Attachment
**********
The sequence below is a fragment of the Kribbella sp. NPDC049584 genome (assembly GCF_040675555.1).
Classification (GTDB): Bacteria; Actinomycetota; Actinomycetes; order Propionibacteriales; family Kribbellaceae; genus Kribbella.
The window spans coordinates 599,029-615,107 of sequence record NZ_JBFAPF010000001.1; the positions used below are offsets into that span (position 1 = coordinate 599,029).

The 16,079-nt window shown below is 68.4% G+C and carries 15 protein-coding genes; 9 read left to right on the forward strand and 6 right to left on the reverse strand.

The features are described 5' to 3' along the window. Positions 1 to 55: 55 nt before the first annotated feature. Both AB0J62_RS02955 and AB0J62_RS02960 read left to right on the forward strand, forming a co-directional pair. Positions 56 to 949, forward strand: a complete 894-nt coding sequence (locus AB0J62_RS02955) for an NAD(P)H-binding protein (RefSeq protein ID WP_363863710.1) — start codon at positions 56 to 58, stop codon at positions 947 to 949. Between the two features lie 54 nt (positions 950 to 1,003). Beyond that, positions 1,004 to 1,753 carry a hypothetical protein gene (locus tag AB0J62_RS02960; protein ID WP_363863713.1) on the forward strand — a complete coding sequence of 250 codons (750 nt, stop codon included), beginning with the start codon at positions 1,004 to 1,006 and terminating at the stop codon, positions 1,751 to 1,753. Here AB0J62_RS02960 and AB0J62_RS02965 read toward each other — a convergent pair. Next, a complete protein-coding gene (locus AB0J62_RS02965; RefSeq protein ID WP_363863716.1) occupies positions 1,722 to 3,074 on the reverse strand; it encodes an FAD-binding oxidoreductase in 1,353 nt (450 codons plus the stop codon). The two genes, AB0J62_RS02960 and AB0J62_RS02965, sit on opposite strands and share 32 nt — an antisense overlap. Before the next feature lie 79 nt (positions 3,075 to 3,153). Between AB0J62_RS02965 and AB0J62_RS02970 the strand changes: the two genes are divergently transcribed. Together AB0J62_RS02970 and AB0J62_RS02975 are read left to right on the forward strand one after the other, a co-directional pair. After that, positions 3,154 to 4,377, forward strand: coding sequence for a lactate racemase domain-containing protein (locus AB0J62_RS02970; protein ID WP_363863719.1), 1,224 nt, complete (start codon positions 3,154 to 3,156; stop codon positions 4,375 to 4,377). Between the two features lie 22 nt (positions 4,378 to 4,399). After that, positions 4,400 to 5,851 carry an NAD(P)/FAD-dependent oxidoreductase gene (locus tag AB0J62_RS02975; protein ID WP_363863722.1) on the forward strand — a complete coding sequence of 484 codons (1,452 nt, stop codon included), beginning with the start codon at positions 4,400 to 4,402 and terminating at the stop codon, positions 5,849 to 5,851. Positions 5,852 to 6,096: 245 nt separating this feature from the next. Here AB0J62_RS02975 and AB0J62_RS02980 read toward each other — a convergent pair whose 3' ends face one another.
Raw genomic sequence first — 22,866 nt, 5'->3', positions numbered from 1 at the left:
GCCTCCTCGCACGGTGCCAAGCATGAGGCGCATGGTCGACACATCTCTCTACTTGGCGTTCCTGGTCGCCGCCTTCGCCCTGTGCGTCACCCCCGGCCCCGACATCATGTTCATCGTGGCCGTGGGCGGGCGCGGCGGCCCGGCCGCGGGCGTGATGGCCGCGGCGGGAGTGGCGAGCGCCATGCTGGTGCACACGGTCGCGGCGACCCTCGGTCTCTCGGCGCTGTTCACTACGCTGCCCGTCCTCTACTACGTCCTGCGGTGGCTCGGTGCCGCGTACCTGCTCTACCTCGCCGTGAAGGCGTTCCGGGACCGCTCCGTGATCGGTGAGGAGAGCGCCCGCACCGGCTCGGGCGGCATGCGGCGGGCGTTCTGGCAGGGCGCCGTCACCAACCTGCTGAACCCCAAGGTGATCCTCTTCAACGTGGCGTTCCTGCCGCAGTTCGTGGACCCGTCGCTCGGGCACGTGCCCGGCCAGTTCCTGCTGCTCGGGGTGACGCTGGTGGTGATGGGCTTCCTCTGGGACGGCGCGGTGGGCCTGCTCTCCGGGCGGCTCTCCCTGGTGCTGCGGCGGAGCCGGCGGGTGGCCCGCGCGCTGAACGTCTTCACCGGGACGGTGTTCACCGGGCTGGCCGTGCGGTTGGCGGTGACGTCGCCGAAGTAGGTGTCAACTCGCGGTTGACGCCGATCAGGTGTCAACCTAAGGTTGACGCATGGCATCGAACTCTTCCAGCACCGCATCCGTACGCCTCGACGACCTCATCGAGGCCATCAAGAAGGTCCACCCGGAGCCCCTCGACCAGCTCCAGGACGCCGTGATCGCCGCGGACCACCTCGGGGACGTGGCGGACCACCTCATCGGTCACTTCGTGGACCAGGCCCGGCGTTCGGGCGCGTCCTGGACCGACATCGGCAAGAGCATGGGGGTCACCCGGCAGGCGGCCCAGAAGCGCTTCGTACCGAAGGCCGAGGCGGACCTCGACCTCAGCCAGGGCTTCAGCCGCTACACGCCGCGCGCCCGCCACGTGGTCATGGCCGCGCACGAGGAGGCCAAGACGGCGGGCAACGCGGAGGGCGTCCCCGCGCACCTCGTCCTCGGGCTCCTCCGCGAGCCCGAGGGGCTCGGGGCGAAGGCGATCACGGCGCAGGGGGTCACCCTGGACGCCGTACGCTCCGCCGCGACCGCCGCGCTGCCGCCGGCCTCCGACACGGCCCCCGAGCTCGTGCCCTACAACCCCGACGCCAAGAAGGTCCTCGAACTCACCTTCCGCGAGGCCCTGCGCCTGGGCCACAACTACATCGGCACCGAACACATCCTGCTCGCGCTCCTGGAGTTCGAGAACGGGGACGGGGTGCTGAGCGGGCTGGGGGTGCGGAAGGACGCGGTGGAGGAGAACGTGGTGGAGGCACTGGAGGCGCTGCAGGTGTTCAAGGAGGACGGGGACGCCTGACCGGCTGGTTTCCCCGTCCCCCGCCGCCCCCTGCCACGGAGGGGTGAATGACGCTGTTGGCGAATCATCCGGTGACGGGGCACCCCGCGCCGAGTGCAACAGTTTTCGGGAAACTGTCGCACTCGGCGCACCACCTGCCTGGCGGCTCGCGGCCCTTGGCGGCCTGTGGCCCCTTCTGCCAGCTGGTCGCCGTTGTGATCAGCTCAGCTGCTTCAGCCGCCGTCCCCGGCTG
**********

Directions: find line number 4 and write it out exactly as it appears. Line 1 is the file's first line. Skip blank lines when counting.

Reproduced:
The 16,079-nt window shown below is 68.4% G+C and carries 15 protein-coding genes; 9 read left to right on the forward strand and 6 right to left on the reverse strand.